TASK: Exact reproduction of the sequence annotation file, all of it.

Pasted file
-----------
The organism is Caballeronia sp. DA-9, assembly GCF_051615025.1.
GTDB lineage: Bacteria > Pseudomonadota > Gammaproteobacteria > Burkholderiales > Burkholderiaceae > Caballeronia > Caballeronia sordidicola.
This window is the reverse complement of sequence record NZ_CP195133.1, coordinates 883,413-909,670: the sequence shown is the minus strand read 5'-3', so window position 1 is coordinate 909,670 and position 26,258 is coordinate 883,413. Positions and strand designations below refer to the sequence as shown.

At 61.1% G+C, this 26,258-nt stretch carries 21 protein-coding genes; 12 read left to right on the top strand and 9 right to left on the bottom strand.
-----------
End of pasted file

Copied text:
The organism is Caballeronia sp. DA-9, assembly GCF_051615025.1.
GTDB lineage: Bacteria > Pseudomonadota > Gammaproteobacteria > Burkholderiales > Burkholderiaceae > Caballeronia > Caballeronia sordidicola.
This window is the reverse complement of sequence record NZ_CP195133.1, coordinates 883,413-909,670: the sequence shown is the minus strand read 5'-3', so window position 1 is coordinate 909,670 and position 26,258 is coordinate 883,413. Positions and strand designations below refer to the sequence as shown.

At 61.1% G+C, this 26,258-nt stretch carries 21 protein-coding genes; 12 read left to right on the top strand and 9 right to left on the bottom strand.